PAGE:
With rigorous economic research and practical policy solutions, we focus on the issues and institutions that are critical to global development. Explore our core themes and topics to learn more about our work.
In timely and incisive analysis, our experts parse the latest development news and devise practical solutions to new and emerging challenges. Our events convene the top thinkers and doers in global development.
Results-based aid focuses on development outcomes rather than inputs, e.g. how much children’s learning has improved rather than how many children go to school. CGD’s Cash on Delivery proposal focuses on results, encourages innovation, and strengthens government accountability to citizens rather than donors. Under COD Aid, donors pay for measurable and verifiable progress on specific outcomes, such as $100 dollars for every child who completes primary school and takes a test. We help technical experts, potential donors, and partner countries design COD Aid pilots and research programs.
This paper illustrates the tradeoff between country ownership and funders’ priorities with a formal model in which aid is governed by a contract to produce a jointly desired outcome. The model generalizes the Principal-Agent approaches for studying aid which treat countries as having multiple objectives.
Aid agencies are investing more in energy projects than ever before, but will they succeed? Not if they ignore the key obstacle to progress: governments that choose the status quo over serious reforms.
Energy is critical to human welfare, yet energy consumption in developing countries is extremely low relative to modern living standards. Conventional aid programs have invested in energy production with some success but also with many notable failures. This paper discusses how a distinctive approach to development aid—disbursing funds against improved outcomes—could make aid more effective in the energy sector. In particular, it explores the use of Cash on Delivery Aid (COD Aid) to resolve perennial difficulties encountered by conventional aid programs in energy sector development.
This paper assesses the challenges of applying COD Aid in the health sector. After clarifying how COD Aid differs from results-based financing approaches, the paper presents four key characteristics for designing a successful agreement. It discusses features of the health sector and foreign aid flows to health that need to be considered when designing a successful COD Aid agreement for this sector.
In the last of a series of three blog posts looking at the implications of complexity theory for development, Owen Barder and Ben Ramalingam look at the implications of complexity for the trend towards results-based management in development cooperation. They argue that is a common mistake to see a contradiction between recognising complexity and focusing on results: on the contrary, complexity provides a powerful reason for pursuing the results agenda, but it has to be done in ways which reflect the context. In the 2012 Kapuscinski lecture Owen argued that economic and political systems can best be thought of as complex adaptive systems, and that development should be understood as an emergent property of those systems. As explained in detail in Ben’s forthcoming book, these interactive systems are made up of adaptive actors, whose actions are a self-organised search for fitness on a shifting landscape. Systems like this undergo change in dynamic, non-linear ways; characterised by explosive surprises and tipping points as well as periods of relative stability. If development arises from the interactions of a dynamic and unpredictable system, you might draw the conclusion that it makes no sense to try to assess or measure the results of particular development interventions. That would be the wrong conclusion to reach. While the complexity of development implies a different way of thinking about evaluation, accountability and results, it also means that the ‘results agenda’ is more important than ever.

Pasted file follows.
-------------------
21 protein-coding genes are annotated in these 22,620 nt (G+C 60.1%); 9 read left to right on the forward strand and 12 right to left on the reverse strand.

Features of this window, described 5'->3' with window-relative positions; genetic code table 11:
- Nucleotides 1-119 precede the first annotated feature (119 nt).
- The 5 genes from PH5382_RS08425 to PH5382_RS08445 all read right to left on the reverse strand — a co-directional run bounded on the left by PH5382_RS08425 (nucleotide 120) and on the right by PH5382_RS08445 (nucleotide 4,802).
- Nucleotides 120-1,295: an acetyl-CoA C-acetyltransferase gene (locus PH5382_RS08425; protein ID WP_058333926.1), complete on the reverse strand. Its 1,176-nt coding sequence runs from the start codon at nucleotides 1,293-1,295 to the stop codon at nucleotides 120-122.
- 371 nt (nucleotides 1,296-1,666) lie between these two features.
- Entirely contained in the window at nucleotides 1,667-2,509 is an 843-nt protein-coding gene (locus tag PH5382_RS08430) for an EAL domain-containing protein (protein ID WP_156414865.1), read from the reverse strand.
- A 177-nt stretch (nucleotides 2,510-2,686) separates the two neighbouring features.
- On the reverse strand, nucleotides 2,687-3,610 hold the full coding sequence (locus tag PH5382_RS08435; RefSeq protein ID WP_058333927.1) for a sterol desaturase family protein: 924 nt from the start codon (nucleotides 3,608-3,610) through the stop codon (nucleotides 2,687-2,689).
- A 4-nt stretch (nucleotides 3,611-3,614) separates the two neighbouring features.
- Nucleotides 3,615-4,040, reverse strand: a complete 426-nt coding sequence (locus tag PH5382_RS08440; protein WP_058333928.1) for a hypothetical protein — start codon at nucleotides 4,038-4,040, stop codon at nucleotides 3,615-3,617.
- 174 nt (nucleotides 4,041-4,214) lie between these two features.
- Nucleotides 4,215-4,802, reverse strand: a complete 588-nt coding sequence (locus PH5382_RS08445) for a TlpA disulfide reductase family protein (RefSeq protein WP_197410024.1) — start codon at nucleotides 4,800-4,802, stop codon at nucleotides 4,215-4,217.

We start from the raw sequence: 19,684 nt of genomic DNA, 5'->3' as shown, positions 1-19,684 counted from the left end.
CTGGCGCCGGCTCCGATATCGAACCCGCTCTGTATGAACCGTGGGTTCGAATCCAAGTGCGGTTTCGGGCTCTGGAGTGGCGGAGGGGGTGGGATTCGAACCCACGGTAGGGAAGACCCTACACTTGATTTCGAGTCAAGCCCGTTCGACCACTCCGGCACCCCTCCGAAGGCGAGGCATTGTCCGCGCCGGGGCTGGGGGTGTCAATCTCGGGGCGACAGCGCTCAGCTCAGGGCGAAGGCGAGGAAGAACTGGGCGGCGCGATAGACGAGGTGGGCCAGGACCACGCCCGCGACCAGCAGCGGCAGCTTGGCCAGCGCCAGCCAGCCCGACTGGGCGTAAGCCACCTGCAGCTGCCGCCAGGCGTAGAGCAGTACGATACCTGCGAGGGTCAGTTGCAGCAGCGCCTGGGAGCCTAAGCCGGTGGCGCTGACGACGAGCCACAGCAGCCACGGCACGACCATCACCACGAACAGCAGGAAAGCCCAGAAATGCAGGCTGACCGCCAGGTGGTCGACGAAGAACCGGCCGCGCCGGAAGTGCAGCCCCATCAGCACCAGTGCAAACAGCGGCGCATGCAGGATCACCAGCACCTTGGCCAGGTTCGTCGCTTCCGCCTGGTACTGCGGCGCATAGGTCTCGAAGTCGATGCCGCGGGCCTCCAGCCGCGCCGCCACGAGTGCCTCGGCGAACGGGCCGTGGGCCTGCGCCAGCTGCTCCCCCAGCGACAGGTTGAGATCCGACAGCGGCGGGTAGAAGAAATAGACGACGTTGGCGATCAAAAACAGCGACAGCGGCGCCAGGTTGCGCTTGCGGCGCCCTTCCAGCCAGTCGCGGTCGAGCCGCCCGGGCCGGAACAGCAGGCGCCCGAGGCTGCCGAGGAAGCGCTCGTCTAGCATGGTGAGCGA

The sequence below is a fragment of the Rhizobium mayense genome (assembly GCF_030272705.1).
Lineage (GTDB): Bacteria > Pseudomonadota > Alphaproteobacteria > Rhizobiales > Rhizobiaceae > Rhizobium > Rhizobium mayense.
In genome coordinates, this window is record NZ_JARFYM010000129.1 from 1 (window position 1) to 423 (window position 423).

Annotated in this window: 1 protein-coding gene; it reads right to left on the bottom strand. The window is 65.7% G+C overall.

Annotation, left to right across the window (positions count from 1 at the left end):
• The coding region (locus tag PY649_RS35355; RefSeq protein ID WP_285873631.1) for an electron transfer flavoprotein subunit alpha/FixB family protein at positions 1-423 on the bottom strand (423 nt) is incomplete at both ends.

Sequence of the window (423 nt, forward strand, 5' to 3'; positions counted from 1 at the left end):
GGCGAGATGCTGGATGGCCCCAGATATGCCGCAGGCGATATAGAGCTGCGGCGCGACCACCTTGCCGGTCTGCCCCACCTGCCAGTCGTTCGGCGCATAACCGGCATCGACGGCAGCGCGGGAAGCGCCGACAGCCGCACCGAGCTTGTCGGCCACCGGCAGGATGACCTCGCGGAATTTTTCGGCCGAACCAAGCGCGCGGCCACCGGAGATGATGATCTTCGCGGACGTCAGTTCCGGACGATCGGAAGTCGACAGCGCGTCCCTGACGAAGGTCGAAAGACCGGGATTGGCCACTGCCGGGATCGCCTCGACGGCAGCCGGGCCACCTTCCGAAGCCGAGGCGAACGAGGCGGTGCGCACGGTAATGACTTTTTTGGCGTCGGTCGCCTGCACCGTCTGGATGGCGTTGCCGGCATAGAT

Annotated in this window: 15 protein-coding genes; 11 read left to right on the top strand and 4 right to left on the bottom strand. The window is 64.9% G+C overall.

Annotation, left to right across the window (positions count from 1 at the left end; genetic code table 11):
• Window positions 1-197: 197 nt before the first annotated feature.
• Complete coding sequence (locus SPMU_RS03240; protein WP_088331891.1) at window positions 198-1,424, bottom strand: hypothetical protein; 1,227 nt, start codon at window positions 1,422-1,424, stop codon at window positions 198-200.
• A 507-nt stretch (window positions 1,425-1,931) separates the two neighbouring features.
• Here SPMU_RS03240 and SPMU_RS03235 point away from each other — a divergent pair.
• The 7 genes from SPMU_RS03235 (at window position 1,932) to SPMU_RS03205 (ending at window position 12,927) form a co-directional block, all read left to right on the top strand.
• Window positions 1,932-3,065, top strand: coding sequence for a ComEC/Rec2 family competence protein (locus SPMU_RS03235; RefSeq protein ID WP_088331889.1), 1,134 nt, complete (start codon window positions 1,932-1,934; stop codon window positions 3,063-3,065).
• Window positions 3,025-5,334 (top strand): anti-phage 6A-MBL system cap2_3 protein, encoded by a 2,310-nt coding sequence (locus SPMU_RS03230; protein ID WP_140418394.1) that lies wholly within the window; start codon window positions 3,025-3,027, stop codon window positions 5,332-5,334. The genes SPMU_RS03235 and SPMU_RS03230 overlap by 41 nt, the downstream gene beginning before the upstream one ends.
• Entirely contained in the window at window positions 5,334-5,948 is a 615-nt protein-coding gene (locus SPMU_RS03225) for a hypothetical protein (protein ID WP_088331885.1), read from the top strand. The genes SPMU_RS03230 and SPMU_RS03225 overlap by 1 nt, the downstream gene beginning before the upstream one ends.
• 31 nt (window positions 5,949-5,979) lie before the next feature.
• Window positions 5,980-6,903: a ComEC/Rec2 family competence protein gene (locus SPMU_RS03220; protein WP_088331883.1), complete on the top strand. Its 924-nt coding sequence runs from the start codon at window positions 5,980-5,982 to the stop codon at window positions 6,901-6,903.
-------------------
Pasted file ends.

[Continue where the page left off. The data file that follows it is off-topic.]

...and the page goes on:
It’s quite the buzz phrase: results-based development. But what is actually meant by "results"? Dr. Raj Shah, former Administrator of USAID under President Obama, and Michael Gerson, former presidential speechwriter and Assistant for Policy and Strategic Planning under George W. Bush, have reached across a generational and political divide to share their expertise.
In this paper, part of the Innovations in Aid series, Jean-Michel Severino and Olivier Ray describe shifts in the objectives of overseas development assistance (ODA) over time and conclude that it is time to put the concept itself to bed—in favor of what they propose should be called “Global Policy Finance.”
The World Bank President Jim Kim has said that the next frontier for the World Bank is to 'help to advance a science of delivery'. But the problem is not that we are ignoring politics, as Kevin Watkins suggests: the problem is that we are ignoring complexity.
In recent years, donors have been making greater use of performance-based payment approaches to fund development programs. The UK Department for International Development, using the broader term being used across the UK government, has added “Payment by Results” (PbR) to the development lexicon.
This introductory note is for funders that are considering the Cash on Delivery Aid approach for their operations. It offers answers to the most common questions that staff from government agencies and foundations have posed to the Center about testing this outcomes-focused approach. It provides specific sector examples and offers references to other resources and FAQs on the Center’s website that have more detailed information about designing and implementing Cash on Delivery Aid programs.